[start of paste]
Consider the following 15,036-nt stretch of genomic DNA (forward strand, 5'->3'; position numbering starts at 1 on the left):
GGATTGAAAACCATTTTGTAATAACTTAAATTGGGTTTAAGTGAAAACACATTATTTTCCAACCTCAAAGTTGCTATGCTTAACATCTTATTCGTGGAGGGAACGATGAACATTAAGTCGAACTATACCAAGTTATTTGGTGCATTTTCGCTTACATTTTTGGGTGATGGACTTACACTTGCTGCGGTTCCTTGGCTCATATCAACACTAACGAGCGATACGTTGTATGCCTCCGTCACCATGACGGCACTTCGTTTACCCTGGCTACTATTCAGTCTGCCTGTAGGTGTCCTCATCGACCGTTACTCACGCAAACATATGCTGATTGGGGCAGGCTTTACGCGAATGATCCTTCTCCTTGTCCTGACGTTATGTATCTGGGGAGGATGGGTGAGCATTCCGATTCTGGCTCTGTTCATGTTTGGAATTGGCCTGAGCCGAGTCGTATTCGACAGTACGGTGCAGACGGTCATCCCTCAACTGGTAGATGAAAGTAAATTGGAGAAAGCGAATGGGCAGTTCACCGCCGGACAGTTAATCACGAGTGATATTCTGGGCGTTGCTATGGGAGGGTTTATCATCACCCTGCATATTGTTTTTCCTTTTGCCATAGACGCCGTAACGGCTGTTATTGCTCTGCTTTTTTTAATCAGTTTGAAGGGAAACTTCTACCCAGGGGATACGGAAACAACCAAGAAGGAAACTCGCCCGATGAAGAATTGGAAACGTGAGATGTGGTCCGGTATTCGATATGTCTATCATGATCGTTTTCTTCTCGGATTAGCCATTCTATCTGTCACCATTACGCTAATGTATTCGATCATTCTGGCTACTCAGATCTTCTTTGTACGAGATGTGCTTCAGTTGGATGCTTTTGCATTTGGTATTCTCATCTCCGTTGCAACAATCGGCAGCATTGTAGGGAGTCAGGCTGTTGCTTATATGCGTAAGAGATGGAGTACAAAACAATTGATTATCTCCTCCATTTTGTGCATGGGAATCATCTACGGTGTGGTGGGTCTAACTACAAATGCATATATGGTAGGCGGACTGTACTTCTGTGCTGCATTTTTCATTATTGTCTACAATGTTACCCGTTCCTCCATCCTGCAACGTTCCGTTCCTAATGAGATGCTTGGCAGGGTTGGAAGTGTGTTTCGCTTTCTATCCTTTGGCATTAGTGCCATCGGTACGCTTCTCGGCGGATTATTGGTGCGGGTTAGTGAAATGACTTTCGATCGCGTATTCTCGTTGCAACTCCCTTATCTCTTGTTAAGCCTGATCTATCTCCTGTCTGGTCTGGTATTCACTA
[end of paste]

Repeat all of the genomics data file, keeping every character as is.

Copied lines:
Consider the following 15,036-nt stretch of genomic DNA (forward strand, 5'->3'; position numbering starts at 1 on the left):
GGATTGAAAACCATTTTGTAATAACTTAAATTGGGTTTAAGTGAAAACACATTATTTTCCAACCTCAAAGTTGCTATGCTTAACATCTTATTCGTGGAGGGAACGATGAACATTAAGTCGAACTATACCAAGTTATTTGGTGCATTTTCGCTTACATTTTTGGGTGATGGACTTACACTTGCTGCGGTTCCTTGGCTCATATCAACACTAACGAGCGATACGTTGTATGCCTCCGTCACCATGACGGCACTTCGTTTACCCTGGCTACTATTCAGTCTGCCTGTAGGTGTCCTCATCGACCGTTACTCACGCAAACATATGCTGATTGGGGCAGGCTTTACGCGAATGATCCTTCTCCTTGTCCTGACGTTATGTATCTGGGGAGGATGGGTGAGCATTCCGATTCTGGCTCTGTTCATGTTTGGAATTGGCCTGAGCCGAGTCGTATTCGACAGTACGGTGCAGACGGTCATCCCTCAACTGGTAGATGAAAGTAAATTGGAGAAAGCGAATGGGCAGTTCACCGCCGGACAGTTAATCACGAGTGATATTCTGGGCGTTGCTATGGGAGGGTTTATCATCACCCTGCATATTGTTTTTCCTTTTGCCATAGACGCCGTAACGGCTGTTATTGCTCTGCTTTTTTTAATCAGTTTGAAGGGAAACTTCTACCCAGGGGATACGGAAACAACCAAGAAGGAAACTCGCCCGATGAAGAATTGGAAACGTGAGATGTGGTCCGGTATTCGATATGTCTATCATGATCGTTTTCTTCTCGGATTAGCCATTCTATCTGTCACCATTACGCTAATGTATTCGATCATTCTGGCTACTCAGATCTTCTTTGTACGAGATGTGCTTCAGTTGGATGCTTTTGCATTTGGTATTCTCATCTCCGTTGCAACAATCGGCAGCATTGTAGGGAGTCAGGCTGTTGCTTATATGCGTAAGAGATGGAGTACAAAACAATTGATTATCTCCTCCATTTTGTGCATGGGAATCATCTACGGTGTGGTGGGTCTAACTACAAATGCATATATGGTAGGCGGACTGTACTTCTGTGCTGCATTTTTCATTATTGTCTACAATGTTACCCGTTCCTCCATCCTGCAACGTTCCGTTCCTAATGAGATGCTTGGCAGGGTTGGAAGTGTGTTTCGCTTTCTATCCTTTGGCATTAGTGCCATCGGTACGCTTCTCGGCGGATTATTGGTGCGGGTTAGTGAAATGACTTTCGATCGCGTATTCTCGTTGCAACTCCCTTATCTCTTGTTAAGCCTGATCTATCTCCTGTCTGGTCTGGTATTCACTA